Pet Shop Boys with Kylie Minogue – In Denial
If there’s one thing I took away from Pet Shop Boys’ Inner Sanctum – their sold out, four-night residency at London’s Royal Opera House in July – it’s the fact that EVERYBODY loves a good light show; especially if it’s accompanied by a pulsing electronic score and the BPM count is cranked up to ‘Frantic Dancefloor Mode’. Jean Michel Jarre knew it in the 80s and Coldplay are obviously doing their best to carry on the tradition today. Of course, it’s such an impressive ‘trick’, it’s use isn’t restricted to music; even Nicholas Winding Refn, the filmmaker responsible for Drive, Only God Forgives and Neon Demon, is using a similar set of tools to consistently pull the wool over our eyes and persuade us he’s actually an accomplished film director.
Clearly, Neil Tennant and Chris Lowe have nothing left to prove. After thirty years at the forefront of British pop with an unbroken record of thirteen UK top 10 studio albums and more than forty top 40 singles, it’s clear they know how to put together a crowd-pleasing live show. Closing Inner Sanctum with a euphoric version of Always On My Mind, one of the band’s biggest and best loved hits, was a clear indication that these Royal Opera House shows were intended to be a joyous, feel-good affair: a party with no come-down and a celebration of all things Pet Shop Boys.
Now, while I have a specific issue with their version of Always On My Mind – a record I grudgingly purchased as a 50p mark-down at the end of its chart run, in an act of completist obligation rather than willing participation – I realise I may be in the minority. The thousands of people who voted for it to top a BBC poll in 2014, crowning it the ‘Greatest Cover Version of All Time’, probably hold it in much higher esteem. Personally, on its release, I could never decide if Always On My Mind was Wally Pop at its very worst or Disco Reclamation at its most fabulous. It was only when the song re-appeared on the band’s third studio album, Introspective – as Always On My Mind / In My House – that my lack of enthusiasm began to subside and I started to embrace, albeit with some lingering reservations, its utter brilliance.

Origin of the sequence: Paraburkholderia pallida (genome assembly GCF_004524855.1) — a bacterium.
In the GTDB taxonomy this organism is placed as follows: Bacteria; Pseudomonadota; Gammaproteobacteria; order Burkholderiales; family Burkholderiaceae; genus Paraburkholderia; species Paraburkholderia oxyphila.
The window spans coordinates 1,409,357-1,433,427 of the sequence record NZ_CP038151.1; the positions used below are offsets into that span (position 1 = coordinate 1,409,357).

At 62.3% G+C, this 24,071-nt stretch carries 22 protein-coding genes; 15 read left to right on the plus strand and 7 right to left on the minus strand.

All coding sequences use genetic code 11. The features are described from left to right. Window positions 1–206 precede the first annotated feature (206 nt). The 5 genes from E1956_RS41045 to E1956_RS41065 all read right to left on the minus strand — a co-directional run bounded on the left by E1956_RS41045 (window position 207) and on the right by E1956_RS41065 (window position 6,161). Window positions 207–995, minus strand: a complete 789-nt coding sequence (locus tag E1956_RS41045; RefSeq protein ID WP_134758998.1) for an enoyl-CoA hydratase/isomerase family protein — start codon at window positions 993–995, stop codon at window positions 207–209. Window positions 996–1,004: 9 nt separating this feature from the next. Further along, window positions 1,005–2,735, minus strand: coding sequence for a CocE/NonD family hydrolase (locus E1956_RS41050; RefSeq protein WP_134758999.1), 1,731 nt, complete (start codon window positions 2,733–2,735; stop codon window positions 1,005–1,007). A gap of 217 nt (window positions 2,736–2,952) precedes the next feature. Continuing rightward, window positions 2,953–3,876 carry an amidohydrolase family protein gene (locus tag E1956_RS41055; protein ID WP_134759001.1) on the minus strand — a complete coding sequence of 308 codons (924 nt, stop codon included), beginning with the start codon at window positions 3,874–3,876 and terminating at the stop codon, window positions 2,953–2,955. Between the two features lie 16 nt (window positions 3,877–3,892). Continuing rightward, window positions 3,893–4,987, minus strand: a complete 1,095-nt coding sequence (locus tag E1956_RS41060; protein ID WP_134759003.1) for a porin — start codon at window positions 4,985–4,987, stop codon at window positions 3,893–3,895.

While the Inner Sanctum shows were overwhelmingly well received, delivering a breathtaking spectacle, venerated by fans and critics alike, they really only showcased one aspect of what makes Pet Shop Boys so unique and endlessly fascinating. These were decidedly upbeat performances, with no room for subtlety or solemnity and, thus, omitted the likes of Being Boring, Rent and Jealousy. It has to be said, it’s this side of Pet Shop Boys’ output I’ve always found most interesting.
Don’t get me wrong, Neil and Chris know what they’re doing when the BPM needle nudges ‘into the red’ and there’s no denying the splendour of (decidedly pacey) classics such as It’s A Sin, So Hard and New York City Boy, as well as more recent floorfillers like Vocal and Thursday. I also have a particular soft spot for early ‘stomper’ I Get Excited (You Get Excited Too) and several of their more dancefloor-friendly ‘B’ sides, such as The Truck Driver and His Mate, Paninaro and In the Night. But, for me, the Pet Shop Boys truly shine when the tempo slows to a crawl and the lyrics take on a decidedly more personal tone. In a time when we’re often afforded unlimited access to our pop stars, with online social interaction and instant feedback at our fingertips, Pet Shop Boys have remained ever so slightly aloof and resolutely just out of reach. It’s mostly within these more melancholy songs we feel we’ve finally become Neil’s confidant, granted entry to a closed group and gifted a few minute titbits of something approaching ‘personal’ information.